Dr. John H. Bayly, 73, a prominent surgeon who had taught at area medical schools and held senior posts in several area hospitals and medical groups, died May 31 at Georgetown University Hospital. He had cancer and pneumonia.
Since 1978, he had been affiliated with the Walter Reed Army Medical Center, where he had been a surgeon at the hospital and a clinical surgery professor at the Uniformed Services University of the Health Sciences.
Dr. Bayly had practiced medicine and was a surgeon in Washington from 1945 to 1978. In addition to a private practice, he had served as a vice president of the medical staff at the old Prince George's General Hospital and vice chairman of the staff at Children's Hospital. He also had been a senior surgeon at George Washington University, Georgetown University, and Capitol Hill hospitals. He had taught at Georgetown since the early 1970s.
He was a past president of both the Washington Medical and Surgical Society and the Washington Academy of Surgery. He had been an examiner with the American Board of Surgery and was a 1963 recipient of the Southeast Surgical Society's Gold Medal. He had been an associate editor of Children's Hospital's Clinical Proceedings magazine and was a member of the John Carroll Society.
He was the author of technical work dealing with surgical technique and medical research. In 1963, he presented a paper to the American College of Gastroenterology on use of the umbilical canal in diagnostic work.
Dr. Bayly, who lived in University Park, Md., was born in Troy, N.Y., and moved here in 1936. He was a graduate of Rensselaer Polytechnic Institute and earned his medical doctorate at Georgetown University in 1940. He interned at a hospital in Troy, and served residencies in pathology and surgery at the old Gallinger Hospital here.
He was a member of St. Mark's Catholic Church in Washington, and had served on the boards of both the St. Joseph's Boys Orphanage in Washington and the Regina Catholic Girls High School in Hyattsville.
Survivors include his wife, the former Salome Winters, of University Park; five sons, John Jr., of Washington, Dr. Timothy C., of Kensington, Dr. Brian, of University Park, and Terrence and Kevin, both of Bowie; five daughters, Josephine McAuley of Ridgefield, Conn., Madelaine Kirlin of Kensington, Loretta Gallagher of Bowie, Bridget Zarate of Bethesda, and Louise Bayly of Rockville; two brothers, Richard, of Tivoli, N.Y., and Timothy (Ted), of Troy; a sister, Mary Baldwin of Cocoa Beach, Fla., and 24 grandchildren.
PHILIP SAMUEL BROWN,
72, a retired information chief with the Agriculture Department's Farmers Home Administration, died May 30 at Bebe Memorial Hospital in Lewes, Del., from injuries he received in a traffic accident earlier that day in Bethany Beach, Del.
A spokesman for the Bethany Beach police said that at about 9:30 p.m., Mr. Brown was crossing Rte. 1 in a poorly lit pedestrian crosswalk when he was struck by a car. No charges have been filed and the accident is under investigation, police said.
Mr. Brown, who maintained a vacation home in Bethany Beach, was a resident of Washington. He moved to this area in 1936 when he joined the old Resettlement Administration as an information officer. After serving with the Army in Europe in World War II, he worked for Agriculture until retiring in 1969. He then joined what became Rural America, a nonprofit organization here, and was its information chief until retiring a second time in the late 1970s.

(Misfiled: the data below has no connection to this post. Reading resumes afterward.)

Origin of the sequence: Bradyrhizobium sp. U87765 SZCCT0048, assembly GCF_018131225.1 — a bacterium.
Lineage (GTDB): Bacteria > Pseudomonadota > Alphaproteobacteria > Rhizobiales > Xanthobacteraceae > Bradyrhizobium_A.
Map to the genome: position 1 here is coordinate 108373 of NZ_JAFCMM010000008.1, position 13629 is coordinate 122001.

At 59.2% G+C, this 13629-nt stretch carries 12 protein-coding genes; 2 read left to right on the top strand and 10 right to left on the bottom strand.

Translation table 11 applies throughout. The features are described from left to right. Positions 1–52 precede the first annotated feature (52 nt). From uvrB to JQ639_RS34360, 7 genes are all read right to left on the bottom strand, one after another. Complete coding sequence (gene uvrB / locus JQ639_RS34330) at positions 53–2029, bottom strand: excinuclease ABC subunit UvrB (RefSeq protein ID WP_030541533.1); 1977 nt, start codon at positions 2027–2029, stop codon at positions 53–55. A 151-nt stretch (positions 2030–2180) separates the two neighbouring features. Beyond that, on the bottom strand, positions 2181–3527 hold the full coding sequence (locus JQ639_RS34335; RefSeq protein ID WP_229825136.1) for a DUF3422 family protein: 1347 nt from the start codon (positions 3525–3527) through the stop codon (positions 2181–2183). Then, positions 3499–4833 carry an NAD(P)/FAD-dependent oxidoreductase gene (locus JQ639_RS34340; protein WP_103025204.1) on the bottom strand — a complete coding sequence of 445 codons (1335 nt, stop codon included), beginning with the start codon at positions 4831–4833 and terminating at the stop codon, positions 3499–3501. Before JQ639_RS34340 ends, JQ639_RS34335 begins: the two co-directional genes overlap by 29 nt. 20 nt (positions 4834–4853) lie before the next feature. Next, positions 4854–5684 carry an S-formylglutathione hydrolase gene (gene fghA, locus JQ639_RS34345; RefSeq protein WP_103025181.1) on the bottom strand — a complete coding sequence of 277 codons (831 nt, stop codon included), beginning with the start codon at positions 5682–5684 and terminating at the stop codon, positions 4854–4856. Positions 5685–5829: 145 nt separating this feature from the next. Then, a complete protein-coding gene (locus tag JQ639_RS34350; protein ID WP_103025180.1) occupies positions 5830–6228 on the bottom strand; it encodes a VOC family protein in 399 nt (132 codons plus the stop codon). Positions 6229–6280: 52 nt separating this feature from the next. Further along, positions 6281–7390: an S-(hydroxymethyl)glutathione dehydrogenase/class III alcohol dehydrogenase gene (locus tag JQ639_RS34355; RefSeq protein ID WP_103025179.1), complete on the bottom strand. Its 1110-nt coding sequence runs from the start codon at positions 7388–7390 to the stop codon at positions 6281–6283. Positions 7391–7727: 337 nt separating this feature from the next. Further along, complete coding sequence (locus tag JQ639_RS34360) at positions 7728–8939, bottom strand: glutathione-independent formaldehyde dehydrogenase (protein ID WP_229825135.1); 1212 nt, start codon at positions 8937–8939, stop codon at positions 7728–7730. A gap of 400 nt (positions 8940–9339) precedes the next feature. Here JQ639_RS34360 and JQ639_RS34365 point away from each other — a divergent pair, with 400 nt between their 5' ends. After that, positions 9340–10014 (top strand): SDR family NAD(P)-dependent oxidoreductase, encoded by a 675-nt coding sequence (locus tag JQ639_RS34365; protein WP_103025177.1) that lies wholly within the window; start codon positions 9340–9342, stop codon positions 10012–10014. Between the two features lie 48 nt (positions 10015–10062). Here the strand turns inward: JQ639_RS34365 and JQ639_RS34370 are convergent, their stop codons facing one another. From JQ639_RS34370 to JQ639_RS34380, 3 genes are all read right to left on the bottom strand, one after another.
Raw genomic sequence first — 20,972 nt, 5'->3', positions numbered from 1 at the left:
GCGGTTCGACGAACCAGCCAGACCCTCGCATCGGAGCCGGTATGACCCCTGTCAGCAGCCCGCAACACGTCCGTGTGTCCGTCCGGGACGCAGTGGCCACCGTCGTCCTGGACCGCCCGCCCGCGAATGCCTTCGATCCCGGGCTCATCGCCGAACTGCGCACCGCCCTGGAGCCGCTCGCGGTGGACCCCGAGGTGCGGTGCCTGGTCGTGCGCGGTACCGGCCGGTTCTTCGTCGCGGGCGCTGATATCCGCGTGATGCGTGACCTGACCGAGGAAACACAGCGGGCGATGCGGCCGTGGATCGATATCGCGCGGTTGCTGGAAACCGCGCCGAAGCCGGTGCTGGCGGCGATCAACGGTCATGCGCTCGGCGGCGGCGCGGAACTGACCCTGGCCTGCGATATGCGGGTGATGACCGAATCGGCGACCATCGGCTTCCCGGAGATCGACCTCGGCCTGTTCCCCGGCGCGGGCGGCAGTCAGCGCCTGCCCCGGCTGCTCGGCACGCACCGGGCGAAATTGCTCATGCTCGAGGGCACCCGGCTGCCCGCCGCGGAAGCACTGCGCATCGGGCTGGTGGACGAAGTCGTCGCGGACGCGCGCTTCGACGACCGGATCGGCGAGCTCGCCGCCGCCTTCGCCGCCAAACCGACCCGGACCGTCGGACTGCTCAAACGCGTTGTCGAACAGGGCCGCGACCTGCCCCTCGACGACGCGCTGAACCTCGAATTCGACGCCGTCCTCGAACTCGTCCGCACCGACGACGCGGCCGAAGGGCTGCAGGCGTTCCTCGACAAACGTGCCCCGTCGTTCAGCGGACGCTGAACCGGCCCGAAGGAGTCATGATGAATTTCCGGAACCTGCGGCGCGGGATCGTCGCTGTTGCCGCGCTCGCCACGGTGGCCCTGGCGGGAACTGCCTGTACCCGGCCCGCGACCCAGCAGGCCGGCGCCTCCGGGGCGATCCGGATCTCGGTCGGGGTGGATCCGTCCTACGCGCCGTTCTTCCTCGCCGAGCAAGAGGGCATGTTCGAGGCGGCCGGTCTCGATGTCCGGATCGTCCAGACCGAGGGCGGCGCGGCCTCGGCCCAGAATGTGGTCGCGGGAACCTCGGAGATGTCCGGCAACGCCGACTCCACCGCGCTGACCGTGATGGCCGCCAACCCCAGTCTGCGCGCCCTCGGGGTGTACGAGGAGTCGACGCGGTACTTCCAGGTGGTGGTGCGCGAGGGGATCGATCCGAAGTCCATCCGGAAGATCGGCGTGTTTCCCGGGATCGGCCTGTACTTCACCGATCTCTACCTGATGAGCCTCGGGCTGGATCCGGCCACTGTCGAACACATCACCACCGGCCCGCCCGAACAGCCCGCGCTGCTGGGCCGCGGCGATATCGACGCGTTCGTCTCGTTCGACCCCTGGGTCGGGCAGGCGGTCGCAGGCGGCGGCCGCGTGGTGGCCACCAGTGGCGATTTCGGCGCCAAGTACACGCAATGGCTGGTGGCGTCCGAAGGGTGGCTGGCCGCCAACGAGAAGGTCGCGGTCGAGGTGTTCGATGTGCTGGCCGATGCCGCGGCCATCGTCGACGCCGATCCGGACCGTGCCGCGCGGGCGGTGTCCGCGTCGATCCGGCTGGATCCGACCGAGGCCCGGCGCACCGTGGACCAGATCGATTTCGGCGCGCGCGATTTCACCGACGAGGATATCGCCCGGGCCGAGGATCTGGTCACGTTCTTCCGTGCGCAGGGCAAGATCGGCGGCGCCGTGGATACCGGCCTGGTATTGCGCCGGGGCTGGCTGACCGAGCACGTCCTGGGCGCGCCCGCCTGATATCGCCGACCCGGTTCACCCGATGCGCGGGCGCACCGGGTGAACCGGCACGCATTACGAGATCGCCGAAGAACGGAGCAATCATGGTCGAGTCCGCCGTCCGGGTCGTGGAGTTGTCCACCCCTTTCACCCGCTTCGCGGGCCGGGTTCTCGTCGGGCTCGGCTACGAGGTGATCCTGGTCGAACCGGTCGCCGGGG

He was a member of All Souls Unitarian Church in Washington and had served on the board of Change All Souls Housing Corp. He was a member of the National Press Club in Washington. In Bethany Beach, he had published a newsletter for the landowners' association.
Mr. Brown was a graduate of Niagara University in his native New York state.
Survivors include his wife of 47 years, Polly, of Washington; three daughters, Kate Gillis of East Greenwich, R.I., Deborah Brown of Atlanta, and Suzanne Kulik of Worthington, Mass., and six grandchildren.
MARY THELMA CALLAHAN,
72, a former government secretary and administrative assistant who lived in this area until about 10 years ago, died May 29 at a hospital in Honolulu. She had a heart ailment.
After leaving this area, she lived in Japan for four years before moving to Honolulu, where she resided at the time of her death.
Mrs. Callahan, a former Arlington resident, was a native of Washington. She was a graduate of the old Western High School and the Washington School for Secretaries. She worked for the Federal Home Loan Bank Board from about 1932 to about 1950.
Her marriage to Edwin G. Callahan ended in divorce.
Survivors include a daughter, Eleanor C. Parnell of Honolulu, and five grandchildren.
65, a retired government nurse who retired as a lieutenant colonel in the Army reserves in 1972 and who was a member of Good Shepherd Episcopal Church in Silver Spring, died of cancer May 30 at Georgetown University Hospital. She lived in Bethesda.
Miss Bridges was born to British parents in Hamilton, Ontario, and moved to this country in 1923. She settled in McKeesport, Pa., where she graduated from a hospital nursing school. She also received a bachelor's degree in nursing at the University of Pittsburgh.
She served on active Army duty as a nurse in India during World War II and in Korea during the war there. After retiring from active duty in 1957, she returned to Pennsylvania and taught nursing at the McKeesport Hospital nursing school.
Miss Bridges came to the Washington area in 1962 and spent the next 10 years as a nurse with the National Institutes of Health. She then transferred to the Bureau of Engraving and Printing, where she worked until retiring in 1984.
Survivors include two brothers, Henry Bridges of Dravosburg, Pa., and Robert Bridges of Mars, Pa., and a sister, Marian Carter of Bethesda.